College basketball saw a major upset Wednesday night, with #21 Oregon (11-2 heading into this) knocking off #2 UCLA (13-0) 89-87, but that finish came in controversial fashion, and ESPN analyst Bill Walton was infuriated at a non-call in the final seconds.
Oregon rebounded a missed free throw and brought the ball down the court down by one with just eight seconds left, leading to Dillon Brooks nailing a contested three-pointer almost at the buzzer. However, that shot went through before time fully expired, giving UCLA time for one more play. Oregon’s bench didn’t realize that and some of them jumped onto the court in celebration as UCLA tried to inbound the ball:
Fans then stormed the court, and had to be told to go back to their seats. Oregon coach Dana Altman and his staff were some of the people waving them back:
You can also hear Walton start to vent there, saying “The Pac-12, the conference of champions, cannot allow this to happen. They’ve instituted new rules and procedures to prevent this!” Here’s where that conversation then wound up, with Walton discussing Brooks’ shot, and he and play-by-play announcer Roxy Bernstein talking about the possibility of a technical for fans storming the court too soon:
Bernstein then said “They’re going to put point-eight seconds back on the clock, it appears. Now, luckily for Oregon, the ball was not thrown in play, because if the ball had been thrown in play, then a technical could have been assessed.” Walton then quizzes him about this, and Bernstein returns to saying that the ball wasn’t put in play and that’s why a technical wasn’t called.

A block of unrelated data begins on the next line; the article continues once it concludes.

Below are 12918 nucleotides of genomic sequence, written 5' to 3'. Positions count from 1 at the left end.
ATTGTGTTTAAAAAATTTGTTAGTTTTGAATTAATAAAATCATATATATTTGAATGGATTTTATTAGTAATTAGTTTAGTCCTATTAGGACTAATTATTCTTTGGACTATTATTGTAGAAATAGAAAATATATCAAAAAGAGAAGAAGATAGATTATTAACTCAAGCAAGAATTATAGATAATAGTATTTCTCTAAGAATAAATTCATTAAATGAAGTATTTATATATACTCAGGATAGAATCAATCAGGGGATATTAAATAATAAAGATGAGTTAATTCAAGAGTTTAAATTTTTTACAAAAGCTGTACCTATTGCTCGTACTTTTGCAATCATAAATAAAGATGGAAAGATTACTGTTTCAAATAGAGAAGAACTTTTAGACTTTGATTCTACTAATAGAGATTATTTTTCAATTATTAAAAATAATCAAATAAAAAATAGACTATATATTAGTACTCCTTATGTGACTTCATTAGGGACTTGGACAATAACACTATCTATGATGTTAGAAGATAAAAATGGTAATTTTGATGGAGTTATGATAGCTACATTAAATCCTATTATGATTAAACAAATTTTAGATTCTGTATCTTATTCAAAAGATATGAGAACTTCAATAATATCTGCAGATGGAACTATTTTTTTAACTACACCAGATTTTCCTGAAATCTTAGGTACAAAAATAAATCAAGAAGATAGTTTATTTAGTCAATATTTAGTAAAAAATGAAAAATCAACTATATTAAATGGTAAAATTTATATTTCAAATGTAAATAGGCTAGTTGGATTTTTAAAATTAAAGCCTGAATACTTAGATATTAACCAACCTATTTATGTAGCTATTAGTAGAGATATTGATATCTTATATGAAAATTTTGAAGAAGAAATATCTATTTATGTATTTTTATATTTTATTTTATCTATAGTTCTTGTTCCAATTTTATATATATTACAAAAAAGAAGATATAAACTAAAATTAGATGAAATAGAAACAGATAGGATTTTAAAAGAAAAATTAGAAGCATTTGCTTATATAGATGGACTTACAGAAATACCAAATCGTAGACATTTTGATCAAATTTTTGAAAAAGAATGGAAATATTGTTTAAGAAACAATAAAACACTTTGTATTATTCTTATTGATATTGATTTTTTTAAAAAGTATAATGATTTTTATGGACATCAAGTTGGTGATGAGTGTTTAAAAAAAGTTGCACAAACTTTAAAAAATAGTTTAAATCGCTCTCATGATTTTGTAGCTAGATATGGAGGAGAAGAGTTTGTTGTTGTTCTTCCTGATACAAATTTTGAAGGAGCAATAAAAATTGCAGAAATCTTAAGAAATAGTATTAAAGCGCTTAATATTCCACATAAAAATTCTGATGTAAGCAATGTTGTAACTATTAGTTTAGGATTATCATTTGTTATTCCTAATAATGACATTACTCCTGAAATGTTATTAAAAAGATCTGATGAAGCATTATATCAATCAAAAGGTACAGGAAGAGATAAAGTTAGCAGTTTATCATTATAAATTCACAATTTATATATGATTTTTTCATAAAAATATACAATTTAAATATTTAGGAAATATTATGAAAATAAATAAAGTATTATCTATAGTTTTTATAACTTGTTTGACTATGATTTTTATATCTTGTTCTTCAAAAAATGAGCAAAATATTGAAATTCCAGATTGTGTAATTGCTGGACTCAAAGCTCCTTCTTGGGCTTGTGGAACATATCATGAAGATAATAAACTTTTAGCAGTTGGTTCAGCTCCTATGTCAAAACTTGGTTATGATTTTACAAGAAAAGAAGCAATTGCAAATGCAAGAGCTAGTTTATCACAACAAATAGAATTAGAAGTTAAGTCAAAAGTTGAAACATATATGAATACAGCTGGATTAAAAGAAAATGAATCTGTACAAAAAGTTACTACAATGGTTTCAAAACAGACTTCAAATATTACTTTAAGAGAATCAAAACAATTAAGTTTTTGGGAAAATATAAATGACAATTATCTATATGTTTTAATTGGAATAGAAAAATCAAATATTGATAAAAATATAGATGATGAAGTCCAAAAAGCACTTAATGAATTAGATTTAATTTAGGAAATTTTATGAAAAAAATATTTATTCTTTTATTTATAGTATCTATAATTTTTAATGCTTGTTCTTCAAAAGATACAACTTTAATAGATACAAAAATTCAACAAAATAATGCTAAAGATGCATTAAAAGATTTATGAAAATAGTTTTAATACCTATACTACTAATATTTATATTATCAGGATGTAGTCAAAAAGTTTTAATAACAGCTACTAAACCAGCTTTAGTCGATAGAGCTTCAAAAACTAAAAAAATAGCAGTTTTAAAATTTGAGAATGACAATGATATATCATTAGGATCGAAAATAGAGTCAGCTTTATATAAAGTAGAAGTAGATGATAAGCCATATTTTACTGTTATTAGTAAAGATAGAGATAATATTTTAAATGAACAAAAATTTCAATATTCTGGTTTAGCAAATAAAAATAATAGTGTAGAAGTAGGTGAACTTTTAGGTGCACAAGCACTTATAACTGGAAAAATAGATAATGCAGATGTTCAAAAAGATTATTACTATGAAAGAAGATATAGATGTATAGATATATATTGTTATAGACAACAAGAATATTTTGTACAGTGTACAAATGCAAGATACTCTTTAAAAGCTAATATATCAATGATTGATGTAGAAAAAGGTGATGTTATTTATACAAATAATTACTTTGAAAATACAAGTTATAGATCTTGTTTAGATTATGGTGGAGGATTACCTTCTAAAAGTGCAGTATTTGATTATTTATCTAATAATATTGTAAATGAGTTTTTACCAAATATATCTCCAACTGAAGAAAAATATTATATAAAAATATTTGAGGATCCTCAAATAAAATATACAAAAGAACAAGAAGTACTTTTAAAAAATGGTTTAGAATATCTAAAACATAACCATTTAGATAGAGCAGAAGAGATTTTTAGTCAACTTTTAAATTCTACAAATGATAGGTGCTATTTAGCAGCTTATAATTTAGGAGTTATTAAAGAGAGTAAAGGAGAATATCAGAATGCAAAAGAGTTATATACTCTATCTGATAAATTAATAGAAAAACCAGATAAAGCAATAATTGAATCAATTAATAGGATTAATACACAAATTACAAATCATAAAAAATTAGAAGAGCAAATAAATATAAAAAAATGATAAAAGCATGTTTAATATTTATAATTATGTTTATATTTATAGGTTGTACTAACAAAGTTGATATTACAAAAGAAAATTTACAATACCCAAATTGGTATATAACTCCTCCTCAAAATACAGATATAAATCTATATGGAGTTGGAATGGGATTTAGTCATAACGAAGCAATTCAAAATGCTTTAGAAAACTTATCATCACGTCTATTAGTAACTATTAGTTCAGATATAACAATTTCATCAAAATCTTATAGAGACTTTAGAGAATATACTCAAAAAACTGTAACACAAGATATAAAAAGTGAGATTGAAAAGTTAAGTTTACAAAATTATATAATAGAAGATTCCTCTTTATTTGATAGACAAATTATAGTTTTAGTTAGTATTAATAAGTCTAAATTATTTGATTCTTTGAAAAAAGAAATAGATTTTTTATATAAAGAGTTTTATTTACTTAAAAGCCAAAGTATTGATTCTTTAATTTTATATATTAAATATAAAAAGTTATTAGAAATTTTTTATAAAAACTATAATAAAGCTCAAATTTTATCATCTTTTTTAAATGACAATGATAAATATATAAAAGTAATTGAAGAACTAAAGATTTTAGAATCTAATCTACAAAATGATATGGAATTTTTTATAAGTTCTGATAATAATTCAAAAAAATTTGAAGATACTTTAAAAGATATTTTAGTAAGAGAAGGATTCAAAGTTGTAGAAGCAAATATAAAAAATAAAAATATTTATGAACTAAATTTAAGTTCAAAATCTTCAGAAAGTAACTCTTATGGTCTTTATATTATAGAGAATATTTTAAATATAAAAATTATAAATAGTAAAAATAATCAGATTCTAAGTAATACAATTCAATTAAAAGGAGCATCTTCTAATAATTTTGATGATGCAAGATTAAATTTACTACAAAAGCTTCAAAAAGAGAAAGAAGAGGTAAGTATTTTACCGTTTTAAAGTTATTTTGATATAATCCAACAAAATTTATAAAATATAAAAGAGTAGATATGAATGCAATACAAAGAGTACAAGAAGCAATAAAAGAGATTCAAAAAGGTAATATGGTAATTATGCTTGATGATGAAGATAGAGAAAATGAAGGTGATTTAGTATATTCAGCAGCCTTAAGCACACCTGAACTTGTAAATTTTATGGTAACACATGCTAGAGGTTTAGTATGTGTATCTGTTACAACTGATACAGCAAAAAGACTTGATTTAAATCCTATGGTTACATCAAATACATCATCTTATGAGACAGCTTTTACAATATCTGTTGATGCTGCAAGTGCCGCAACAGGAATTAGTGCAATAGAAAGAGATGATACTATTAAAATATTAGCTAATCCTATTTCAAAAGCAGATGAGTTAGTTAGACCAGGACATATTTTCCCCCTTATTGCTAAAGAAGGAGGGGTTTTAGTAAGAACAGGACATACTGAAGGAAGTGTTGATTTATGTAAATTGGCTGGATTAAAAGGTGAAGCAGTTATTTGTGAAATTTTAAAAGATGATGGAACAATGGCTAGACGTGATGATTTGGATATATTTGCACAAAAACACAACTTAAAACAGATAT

The problem is that the ball actually does seem to be thrown in play, as you can see in the top video, while Oregon bench players are still on the court. Here’s a screengrab of that from Matt Zemek:
You can see the ball in mid-flight, having just been passed by Welsh.
Oregon players on the court. pic.twitter.com/Nwo3T0XZVe
— Matt Zemek (@MattZemek) December 29, 2016
The commentators went on discussing the idea of the stoppage voiding the technical, though, with Walton saying “You can’t be serious. That wasn’t a disruption of the game?” and more.
The refs decided to put those eight-tenths of a second on the clock but not call the technical, leaving UCLA inbounding from their baseline, and their desperation heave didn’t work out. The crowd then stormed the court again, and Walton wrapped up with “The second court-storming in the same game. This is unacceptable. Congratulations to a great game by the Oregon Ducks. The safety and security of the players and the fans has got to be paramount, though.”
Walton and Bernstein then interviewed Altman after the game, but didn’t talk about the controversial non-call. However, we did get to see Walton show off his tie-dyed shirt, and he did end with a “What a night for the Conference of Champions” that felt a bit snarky.
Walton isn’t necessarily wrong here; there didn’t seem to be a clear explanation for why a technical wasn’t called when UCLA did try to inbound the ball (did the officials rule they couldn’t do that, or did they just miss it?), and there have been plenty of issues with consistent calls in these situations over the years. Also, analysts are expected to offer their thoughts on rules issues, right or wrong. There might be a case that Walton kept up the rules argument longer than necessary, though, and although he might well have made this same argument if the teams were reversed, his status as someone who played for UCLA and someone who’s been very positive about them recently will have some yelling “Bias!”
UCLA is awesome! They are so much fun, an absolute joy to watch. They pass the ball around & can score effortlessly pic.twitter.com/Ildaa2cwww
— Bill Walton (@BillWalton) December 15, 2016
In the end, Walton wasn’t necessarily wrong here, but the amount of focus he put on this non-call is certainly going to get some criticism. Whether he was right or wrong, we saw both a bizarre on-field ending and an unusual commentary moment.